Books finished in 1994

  1. The Practical Botanist by Rick Imes
    Novice level (and suitable for kids) treatment of the study of Botany. Nice overview. Very much enough to encourage me to seek out more sophisticated sources.

  2. An American Childhood by Annie Dillard (Audio)
    Annie Dillard is always a joy, and this memoir is no exception. Many of the images from this book have stayed very clearly in my mind. Got to read it from the page now.

  3. Yendi by Steven Brust (Repeat)
    Second book in Brust's Vlad Taltos series. They're all great fun.

  4. Aegypt by John Crowley
    The first book of an intended quartet. Crowley is one of my favorite authors, and this is one of his best books. It takes some constitution to read this book, but the writing is so beautiful and the characters so real that it's worth it.

  5. Xanadu ed. by Jane Yolen
    A collection of fantasy short stories. Some real gems. I'll put a list of authors here sometime when I think of it.

  6. Life After God by Douglas Coupland
    Coupland's third book. This is a collection of short stories that continue his chronicle of generation X. Not his best, but still enjoyable.

  7. Xanadu 2 ed. by Jane Yolen
    see Xanadu.

  8. In the Palaces of Memory by George Johnson
    Picked this up because I was intrigued by John Crowley's use of the memory palace concept in Little, Big. It was interesting at the time, but I don't remember much of it ;-). Summary of current research into the workings of the brain in general and memory in particular.

  9. Jesus Tales by Romulus Linney
    Short stories presenting fictional accounts of events that may or may not have been part of the life of Jesus. These are riotously funny, but not at all disrespectful of organized Christianity's views of Jesus (IMHO). Well worth reading.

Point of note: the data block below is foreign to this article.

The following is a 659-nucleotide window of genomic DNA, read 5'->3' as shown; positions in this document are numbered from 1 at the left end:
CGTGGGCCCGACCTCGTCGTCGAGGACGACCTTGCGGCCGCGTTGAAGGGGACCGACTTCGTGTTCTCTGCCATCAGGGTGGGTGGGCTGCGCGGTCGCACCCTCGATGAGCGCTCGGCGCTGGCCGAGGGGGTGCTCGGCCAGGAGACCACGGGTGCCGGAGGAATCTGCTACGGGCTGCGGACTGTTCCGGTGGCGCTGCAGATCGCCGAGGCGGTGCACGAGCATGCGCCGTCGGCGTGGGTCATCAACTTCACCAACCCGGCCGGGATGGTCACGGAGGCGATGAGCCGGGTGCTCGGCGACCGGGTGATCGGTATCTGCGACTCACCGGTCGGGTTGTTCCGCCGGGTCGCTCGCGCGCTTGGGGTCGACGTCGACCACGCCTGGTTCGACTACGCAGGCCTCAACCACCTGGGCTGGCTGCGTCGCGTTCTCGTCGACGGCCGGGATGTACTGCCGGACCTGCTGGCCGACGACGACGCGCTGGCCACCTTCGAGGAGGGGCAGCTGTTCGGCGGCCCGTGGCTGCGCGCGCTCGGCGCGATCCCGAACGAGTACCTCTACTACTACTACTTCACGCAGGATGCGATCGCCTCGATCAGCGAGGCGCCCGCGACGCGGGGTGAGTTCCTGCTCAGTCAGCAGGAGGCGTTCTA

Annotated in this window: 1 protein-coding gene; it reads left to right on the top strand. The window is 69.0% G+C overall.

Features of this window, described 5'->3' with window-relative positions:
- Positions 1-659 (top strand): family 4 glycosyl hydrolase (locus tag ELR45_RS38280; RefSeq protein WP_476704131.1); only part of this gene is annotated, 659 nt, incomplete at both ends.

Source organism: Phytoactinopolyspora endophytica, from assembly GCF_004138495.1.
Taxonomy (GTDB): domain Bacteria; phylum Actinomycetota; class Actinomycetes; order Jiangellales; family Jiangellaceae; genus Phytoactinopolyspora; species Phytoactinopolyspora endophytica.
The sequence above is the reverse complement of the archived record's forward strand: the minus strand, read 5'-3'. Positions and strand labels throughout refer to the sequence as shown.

10. Green Mars by Kim Stanley Robinson
    Second book in Robinson's Mars trilogy. Suffers from middle book syndrome in that it's very bridge-like. The other reason I'm indifferent about the book is that he spends WAY WAY too much time with Maya as the viewpoint character, and the woman is just despicable.

  11. Brokedown Palace by Steven Brust (Repeat)
    This one is actually set on the same world as the Vlad Taltos books. I believe this is loosely based on a Hungarian folktale. Like all other Brust books, a must read.

  12. 500 Years After by Steven Brust
    Sequel to The Phoenix Guards, this continues Brust's pastiche of Alexandre Dumas' Musketeers series. The writing style is positively addicting. Addicting you say? Gods, I think I have said nothing else for the past hour!

  13. The Deltoid Pumpkin Seed by John McPhee
    Account of an attempt to market a flying machine which is half dirigible, half airfoil. I found this book terribly depressing. It's an example of our society's reluctance to accept anything new regardless of its demonstrated merits. Great reading.

  14. Illusions by Richard Bach (Repeat)
    I first read this book in High School, and it's probably shaped my thinking about the universe more than I'd like to admit. Bach's philosophical books (I use the word advisedly in the event that there are any Real Philosophers (TM) reading this) have converged over the years on a fairly specific interpretation of the meaning of life. See Running From Safety for his most recent refinement.

  15. The First Book of Swords by Fred Saberhagen
    Swashbuckling fun.

  16. The Second Book of Swords by Fred Saberhagen
    More swashbuckling fun.

  17. The Third Book of Swords by Fred Saberhagen
    Yet more swashbuckling fun.

  18. Seventeen Short Plays by Romulus Linney